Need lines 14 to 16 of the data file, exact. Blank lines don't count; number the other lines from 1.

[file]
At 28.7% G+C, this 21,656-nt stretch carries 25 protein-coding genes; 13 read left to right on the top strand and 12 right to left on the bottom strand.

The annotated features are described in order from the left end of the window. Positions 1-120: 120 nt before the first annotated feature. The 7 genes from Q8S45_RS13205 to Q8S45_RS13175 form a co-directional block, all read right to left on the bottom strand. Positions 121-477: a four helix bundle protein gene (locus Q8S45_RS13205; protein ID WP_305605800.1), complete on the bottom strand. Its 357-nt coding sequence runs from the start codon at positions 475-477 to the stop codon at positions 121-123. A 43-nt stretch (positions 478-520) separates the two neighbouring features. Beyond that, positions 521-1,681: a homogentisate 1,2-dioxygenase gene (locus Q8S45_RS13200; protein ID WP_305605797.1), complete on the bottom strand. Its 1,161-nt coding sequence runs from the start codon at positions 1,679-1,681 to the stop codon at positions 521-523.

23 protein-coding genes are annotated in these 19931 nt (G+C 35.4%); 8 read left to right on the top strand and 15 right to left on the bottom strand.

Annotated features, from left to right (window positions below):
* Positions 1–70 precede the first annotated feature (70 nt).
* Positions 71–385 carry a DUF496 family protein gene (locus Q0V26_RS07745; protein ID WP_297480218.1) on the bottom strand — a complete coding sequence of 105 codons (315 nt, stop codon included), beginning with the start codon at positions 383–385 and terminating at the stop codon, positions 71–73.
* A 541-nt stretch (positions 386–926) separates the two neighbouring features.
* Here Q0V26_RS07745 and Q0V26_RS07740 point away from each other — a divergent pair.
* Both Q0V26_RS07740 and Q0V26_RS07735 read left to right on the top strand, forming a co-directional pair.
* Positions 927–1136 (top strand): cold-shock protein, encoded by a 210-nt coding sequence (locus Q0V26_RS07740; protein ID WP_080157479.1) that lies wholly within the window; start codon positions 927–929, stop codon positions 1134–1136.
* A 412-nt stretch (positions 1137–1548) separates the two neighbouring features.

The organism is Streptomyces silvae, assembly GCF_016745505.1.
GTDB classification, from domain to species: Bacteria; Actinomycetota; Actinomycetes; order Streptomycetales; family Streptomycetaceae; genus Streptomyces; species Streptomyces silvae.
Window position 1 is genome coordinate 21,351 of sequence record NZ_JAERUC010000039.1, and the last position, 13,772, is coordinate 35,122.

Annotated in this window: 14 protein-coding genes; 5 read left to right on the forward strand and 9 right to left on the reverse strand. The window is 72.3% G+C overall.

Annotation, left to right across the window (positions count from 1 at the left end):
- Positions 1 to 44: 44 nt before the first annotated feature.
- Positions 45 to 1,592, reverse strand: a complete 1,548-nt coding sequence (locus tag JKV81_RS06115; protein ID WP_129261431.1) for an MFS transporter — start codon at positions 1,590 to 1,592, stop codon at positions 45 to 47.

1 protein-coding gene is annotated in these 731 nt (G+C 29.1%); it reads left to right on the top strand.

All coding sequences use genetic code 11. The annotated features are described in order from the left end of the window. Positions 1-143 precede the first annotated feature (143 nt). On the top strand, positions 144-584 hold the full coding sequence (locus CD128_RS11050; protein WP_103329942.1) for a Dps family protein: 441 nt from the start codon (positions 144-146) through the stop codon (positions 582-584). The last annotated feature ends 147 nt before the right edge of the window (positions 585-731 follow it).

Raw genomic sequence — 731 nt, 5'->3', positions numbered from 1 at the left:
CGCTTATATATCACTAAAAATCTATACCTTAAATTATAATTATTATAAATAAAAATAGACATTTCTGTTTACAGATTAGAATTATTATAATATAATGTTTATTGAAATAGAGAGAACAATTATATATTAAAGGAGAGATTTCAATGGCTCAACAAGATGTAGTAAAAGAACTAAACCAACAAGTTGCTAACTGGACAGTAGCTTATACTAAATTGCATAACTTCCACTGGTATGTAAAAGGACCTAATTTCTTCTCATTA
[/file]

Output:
Window position 1 is genome coordinate 21,351 of sequence record NZ_JAERUC010000039.1, and the last position, 13,772, is coordinate 35,122.

Annotated in this window: 14 protein-coding genes; 5 read left to right on the forward strand and 9 right to left on the reverse strand. The window is 72.3% G+C overall.

Annotation, left to right across the window (positions count from 1 at the left end):